Most dedicated gym junkies keep a tub or two of protein powder front and center on their kitchen counter, as it helps us fuel our muscles and recover from training. And when you level up your sports nutrition game, you undoubtedly grab a preworkout formula with caffeine to intensify your workouts. Basic stuff.
The next fitness supp on the list for gains-seekers: creatine. This often-misunderstood compound can have major muscle benefits, like helping you get stronger and go harder.
What Is Creatine, Really?
Known as a ‘non-protein nitrogen,’ creatine is a compound made in our liver and pancreas from three amino acids. It’s also found in animal proteins like meat and fish. Almost all of the creatine we produce or consume is stored in our muscles, according to an International Society of Sports Nutrition (ISSN) position paper.
When you exercise, your muscles burn through cellular energy called ATP, explains Brian Tanzer, M.S., nutritionist and manager of scientific affairs for The Vitamin Shoppe. The creatine stored in your muscles helps make more ATP so you can keep grinding.
In addition to helping your body make energy, creatine also helps your muscles repair and grow in two ways. First, it draws water into your muscles, which helps stimulate protein synthesis—that’s the process through which your muscles rebuild and grow. Second, it stimulates insulin-like growth factor (IGF), a compound that’s also involved in the protein synthesis process, says Tanzer.
Creatine Supps And Exercise
One of the most researched sports nutrition supplements out there, creatine can help anyone who incorporates strength training into their routine improve performance and body composition. That’s because creatine can help you power through a few extra reps or lift heavier and boost your ability to pack on muscle, says Tanzer.
One study published in Medicine and Science in Sports and Exercise found that men who supplemented with creatine made greater strength and muscle mass gains after 12 weeks of strength-training than those who took a placebo. There’s a lot of research, like this study, to support creatine’s impact on lean mass and strength gains, says Tanzer.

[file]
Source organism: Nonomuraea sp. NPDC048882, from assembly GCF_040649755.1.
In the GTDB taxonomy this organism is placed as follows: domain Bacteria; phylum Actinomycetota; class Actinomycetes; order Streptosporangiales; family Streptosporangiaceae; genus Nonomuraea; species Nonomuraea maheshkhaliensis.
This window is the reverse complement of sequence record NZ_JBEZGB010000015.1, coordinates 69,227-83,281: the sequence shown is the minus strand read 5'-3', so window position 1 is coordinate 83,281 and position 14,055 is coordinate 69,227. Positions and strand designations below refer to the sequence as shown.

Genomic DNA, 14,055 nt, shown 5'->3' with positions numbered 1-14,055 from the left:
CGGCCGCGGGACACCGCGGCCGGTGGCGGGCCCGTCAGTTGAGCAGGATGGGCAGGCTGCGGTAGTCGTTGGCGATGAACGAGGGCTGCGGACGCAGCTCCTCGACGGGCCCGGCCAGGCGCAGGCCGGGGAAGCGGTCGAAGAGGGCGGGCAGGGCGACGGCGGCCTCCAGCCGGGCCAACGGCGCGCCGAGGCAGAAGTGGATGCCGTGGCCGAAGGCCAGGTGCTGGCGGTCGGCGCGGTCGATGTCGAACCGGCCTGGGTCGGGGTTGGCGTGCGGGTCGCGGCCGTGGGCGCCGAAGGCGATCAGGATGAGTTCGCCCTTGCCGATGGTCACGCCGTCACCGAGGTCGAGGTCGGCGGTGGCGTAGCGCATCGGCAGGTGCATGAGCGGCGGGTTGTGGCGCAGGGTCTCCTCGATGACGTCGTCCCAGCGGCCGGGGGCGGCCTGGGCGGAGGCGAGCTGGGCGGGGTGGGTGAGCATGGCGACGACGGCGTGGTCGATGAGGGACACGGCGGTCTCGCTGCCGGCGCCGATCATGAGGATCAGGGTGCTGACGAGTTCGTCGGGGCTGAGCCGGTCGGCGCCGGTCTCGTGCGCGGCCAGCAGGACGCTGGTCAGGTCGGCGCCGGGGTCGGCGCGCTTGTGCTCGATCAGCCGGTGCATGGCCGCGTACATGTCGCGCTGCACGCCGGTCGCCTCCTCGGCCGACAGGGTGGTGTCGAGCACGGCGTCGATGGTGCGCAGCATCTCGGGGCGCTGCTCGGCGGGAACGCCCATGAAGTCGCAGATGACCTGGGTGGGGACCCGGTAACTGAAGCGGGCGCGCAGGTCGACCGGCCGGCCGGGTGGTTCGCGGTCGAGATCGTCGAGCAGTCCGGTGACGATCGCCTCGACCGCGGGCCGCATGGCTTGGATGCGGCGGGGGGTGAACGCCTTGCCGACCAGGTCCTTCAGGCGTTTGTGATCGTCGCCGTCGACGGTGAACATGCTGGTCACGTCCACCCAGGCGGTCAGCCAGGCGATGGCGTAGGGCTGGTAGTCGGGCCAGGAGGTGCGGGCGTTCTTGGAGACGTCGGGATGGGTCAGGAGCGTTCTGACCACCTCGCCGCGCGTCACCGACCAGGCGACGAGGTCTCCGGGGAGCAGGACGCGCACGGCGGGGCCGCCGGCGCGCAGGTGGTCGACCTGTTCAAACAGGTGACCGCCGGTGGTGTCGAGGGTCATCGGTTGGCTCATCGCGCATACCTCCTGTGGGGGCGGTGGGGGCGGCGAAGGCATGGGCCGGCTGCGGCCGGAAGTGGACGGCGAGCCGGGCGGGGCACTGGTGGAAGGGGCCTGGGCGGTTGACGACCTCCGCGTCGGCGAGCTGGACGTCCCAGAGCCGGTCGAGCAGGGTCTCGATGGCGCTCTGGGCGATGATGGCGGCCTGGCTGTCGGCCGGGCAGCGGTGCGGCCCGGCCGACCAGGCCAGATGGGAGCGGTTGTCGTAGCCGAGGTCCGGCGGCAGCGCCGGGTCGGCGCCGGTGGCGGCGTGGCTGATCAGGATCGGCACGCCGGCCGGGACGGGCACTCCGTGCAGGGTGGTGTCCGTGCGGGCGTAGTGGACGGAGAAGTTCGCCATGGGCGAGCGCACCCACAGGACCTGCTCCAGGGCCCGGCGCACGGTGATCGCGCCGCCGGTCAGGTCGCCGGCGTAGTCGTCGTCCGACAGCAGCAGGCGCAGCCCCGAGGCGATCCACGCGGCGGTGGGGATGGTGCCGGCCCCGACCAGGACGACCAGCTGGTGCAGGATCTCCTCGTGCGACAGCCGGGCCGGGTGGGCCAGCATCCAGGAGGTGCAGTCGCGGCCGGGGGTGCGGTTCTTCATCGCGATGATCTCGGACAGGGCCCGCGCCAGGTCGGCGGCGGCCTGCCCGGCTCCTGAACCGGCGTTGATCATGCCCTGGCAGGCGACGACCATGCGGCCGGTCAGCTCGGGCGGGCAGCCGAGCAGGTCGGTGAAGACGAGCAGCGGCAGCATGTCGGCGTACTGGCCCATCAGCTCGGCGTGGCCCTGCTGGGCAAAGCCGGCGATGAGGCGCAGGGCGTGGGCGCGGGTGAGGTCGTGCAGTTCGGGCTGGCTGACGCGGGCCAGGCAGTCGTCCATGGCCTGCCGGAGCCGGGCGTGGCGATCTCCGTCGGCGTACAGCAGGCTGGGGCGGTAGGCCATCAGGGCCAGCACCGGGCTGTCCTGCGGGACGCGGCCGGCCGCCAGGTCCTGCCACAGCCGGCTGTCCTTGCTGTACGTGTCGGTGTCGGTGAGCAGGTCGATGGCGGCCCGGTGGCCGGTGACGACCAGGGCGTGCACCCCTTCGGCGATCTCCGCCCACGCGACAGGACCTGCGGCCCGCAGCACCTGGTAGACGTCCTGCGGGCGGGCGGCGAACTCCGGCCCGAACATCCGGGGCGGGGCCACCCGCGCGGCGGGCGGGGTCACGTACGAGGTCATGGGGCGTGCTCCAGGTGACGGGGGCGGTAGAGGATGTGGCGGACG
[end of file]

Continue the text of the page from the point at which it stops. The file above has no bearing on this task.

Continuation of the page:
But creatine can also help you with exercise that involves explosive movements or quick intervals of work—like HIIT, sprints, or burpees. Get this: A study published in International Journal of Sports Nutrition and Exercise Metabolism found that exercisers produced more power during a high-intensity cycling test after just six days of taking creatine. They could also cycle for longer before becoming exhausted than those who didn’t take creatine.
If you’re training for a marathon or going for long bike rides, though, creatine won’t do much for you, says Tanzer. Great for strength and power—not so much for endurance.
Putting Creatine To Work
Ready to pump up your lifting sessions, CrossFit® classes, and sports performance (and the physique gains that follow)? Of course you are.
Different supplements may use different forms of creatine, the two most popular being creatine monohydrate and creatine hydrochloride. Creatine monohydrate is the OG form focused on in most research, but for some people, it can cause some stomach issues, says Tanzer. “If you have digestive issues with monohydrate, you’d want to try creatine hydrochloride, which is more soluble,” he says.
For creatine monohydrate, you’ll typically want a dose of about five grams, while for creatine hydrochloride, you’ll want about two grams, Tanzer recommends. And while you may think of creatine as a preworkout supplement, recent research actually suggests it’s beneficial both before and after you train—usually within a window of a half-hour to an hour. “The carbs in your post-workout meal spike your insulin, which helps shuttle creatine and amino acids into your muscles, replenishing your stores for your next workout,” he explains.
Further proof for all you nonbelievers: A 2013 study published in the Journal of the International Society of Sports Medicine found that guys who took creatine after strength-training saw greater improvements in strength and body composition after one month than those who took creatine before.
It’s also worth noting that research hasn’t identified any negative effects of supplementing with doses of creatine long-term. Just stay well-hydrated, says Tanzer, because as you metabolize creatine through your kidneys, your body pulls in water and creates extra urine.